Tuesday, November 08, 2005

Portals - can we solve our intranet issues out of a box?

My main concern about 'Portal' software is the lack of accessibility and usability standard compliance with the software as well as taking the ability away from organisations to ensure that the code of their intranet is clean and of a validated standard. (This will be of even more importance to organisations in the public sector that may need to comply with standards set by government.)

At a recent conference in Sydney (Intranets '05), where I presented on content standards, I heard from a major Energy company about 'nightmarish' problems with usability and accessibility issues over replacing their standard web based intranet with one driven by a major software company's portal.

These are similar issues echoed by a major organisation in New Zealand who had bought the software but were finding it overally complicated to integrate the system into their exsting structures because of the lack of basic standards followed by the vendor. Thus creating more problems than they solve.

Some of these issues are similar to the ones outlined here.

To summarise they include things like links not changing while in the system (meaning no bookmarking of pages for users takling them away from the standard web interface of the browser), crappy system generated code, lack of customisation ability (eventhough the systems are sold as highly customisable) and massive scrolling pages (some with horizontal scrolling!).

Interestingly it's difficult to find a lot of information on the problems re: usability/accessibility of portal software. Indeed many comentators seem resigned to the fact that they are here and therefore we should be working on ways to make them usable or seem to think that the question of portals have gone away and that they are just a buzzword. Jakob Nielsen says progress has been made in portal usability and describes intranet portals as 'virtually dead' (wishful thinking perhaps and a big call made in 2003).

With the latest versions from the vendors renewed slaes pitches are coming our way, still without really resloving a lot of the key usability and accessibility issues that the software has. So I think pronuncement of their demise was probably a little premature.

As I have mentioned previously portals offer key functionality that can increase business productivity and help in information management but until vendors take content, usability and accessibility issues seriously I think organisations will continue to have implemenation and integration problems and will fail to realise the full potential the software offers.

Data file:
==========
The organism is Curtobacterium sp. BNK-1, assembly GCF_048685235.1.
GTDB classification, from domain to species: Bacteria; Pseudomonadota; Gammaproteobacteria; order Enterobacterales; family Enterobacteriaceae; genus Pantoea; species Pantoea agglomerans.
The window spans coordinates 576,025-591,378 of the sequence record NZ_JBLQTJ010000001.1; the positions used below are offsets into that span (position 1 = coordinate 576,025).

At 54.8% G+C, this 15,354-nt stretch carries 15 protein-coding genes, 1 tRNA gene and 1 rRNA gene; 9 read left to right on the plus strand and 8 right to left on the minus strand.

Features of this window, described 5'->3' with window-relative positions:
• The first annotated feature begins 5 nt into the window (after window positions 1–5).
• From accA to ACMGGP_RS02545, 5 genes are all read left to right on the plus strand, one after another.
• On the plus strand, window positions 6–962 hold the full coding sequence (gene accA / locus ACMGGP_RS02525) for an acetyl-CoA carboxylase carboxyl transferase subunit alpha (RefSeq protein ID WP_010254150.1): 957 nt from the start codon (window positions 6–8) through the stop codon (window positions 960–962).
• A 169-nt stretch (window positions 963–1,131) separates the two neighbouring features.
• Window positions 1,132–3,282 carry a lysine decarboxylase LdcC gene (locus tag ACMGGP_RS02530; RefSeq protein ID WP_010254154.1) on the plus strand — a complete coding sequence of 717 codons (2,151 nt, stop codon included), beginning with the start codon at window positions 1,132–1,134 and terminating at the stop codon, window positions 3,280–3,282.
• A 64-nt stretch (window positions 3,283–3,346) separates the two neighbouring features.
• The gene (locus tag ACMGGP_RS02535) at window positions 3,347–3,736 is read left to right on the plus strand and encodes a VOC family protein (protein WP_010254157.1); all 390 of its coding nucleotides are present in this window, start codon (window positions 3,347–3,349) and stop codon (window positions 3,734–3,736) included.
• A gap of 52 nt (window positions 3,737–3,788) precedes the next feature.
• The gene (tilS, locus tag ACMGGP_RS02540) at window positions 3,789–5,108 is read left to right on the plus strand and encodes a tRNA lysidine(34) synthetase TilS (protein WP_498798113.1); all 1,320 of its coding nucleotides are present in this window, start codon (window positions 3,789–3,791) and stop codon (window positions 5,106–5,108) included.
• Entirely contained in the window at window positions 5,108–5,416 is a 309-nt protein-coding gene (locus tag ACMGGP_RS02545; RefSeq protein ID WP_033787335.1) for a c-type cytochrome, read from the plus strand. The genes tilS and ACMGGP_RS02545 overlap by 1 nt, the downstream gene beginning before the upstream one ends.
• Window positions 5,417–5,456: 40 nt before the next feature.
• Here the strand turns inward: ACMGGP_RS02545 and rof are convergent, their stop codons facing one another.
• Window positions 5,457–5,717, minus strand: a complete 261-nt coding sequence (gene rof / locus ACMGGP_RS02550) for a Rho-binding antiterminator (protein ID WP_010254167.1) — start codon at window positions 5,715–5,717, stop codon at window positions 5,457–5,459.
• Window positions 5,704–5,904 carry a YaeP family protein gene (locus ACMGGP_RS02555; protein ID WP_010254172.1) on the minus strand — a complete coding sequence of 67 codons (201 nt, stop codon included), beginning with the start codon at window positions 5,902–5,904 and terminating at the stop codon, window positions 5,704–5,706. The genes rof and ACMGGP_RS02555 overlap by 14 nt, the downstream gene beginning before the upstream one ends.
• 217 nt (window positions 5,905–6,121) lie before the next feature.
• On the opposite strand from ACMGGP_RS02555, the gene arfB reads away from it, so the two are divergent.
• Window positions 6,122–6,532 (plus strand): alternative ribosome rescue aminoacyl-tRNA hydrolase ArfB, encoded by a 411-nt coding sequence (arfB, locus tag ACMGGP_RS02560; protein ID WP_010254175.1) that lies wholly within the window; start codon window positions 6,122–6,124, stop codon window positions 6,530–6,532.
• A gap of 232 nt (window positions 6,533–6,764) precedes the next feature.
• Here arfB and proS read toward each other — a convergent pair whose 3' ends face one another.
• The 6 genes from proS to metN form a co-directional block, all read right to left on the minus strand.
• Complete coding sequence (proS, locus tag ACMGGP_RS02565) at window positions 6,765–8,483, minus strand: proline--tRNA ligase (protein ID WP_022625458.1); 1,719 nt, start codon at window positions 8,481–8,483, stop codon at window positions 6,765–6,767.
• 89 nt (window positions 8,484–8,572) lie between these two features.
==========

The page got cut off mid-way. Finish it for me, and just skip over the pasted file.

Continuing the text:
I suggest more critical evaluation of what your business problems are and whether portal sofware will make your business stronger or simply create more issues for you to deal with.

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At 8:41 PM, Anonymous Justin said...

I think this problem has much more to do with the people that are paying for portal software than those who are implementing it or, gasp, the actual users. Portal vendors have no incentive to create standards-compliant software when the CIO who’s writing the checks doesn't understand (or can’t quantify) its value.

I worked on a year-long project attempting to implement Oracle Portal on a public-facing site with disasterous results. I was able to move most of the content to XML which I shoe-horned in. However, as more and more of Portal’s flaws became apparent, we'd customize it until it was basically a band-aid custom application held together by single sign-on. The project failed. That was almost a year ago. The company still hasn't implemented version 2.0 of their web site.

I think applications based around a lighter-weight service oriented architecture make a lot more sense than most of the cumbersome packaged solutions. This is a hard sell, though. SOA requires some infrastrcutre investment as well as a fundamentally new way of thinking of how applications should interact.

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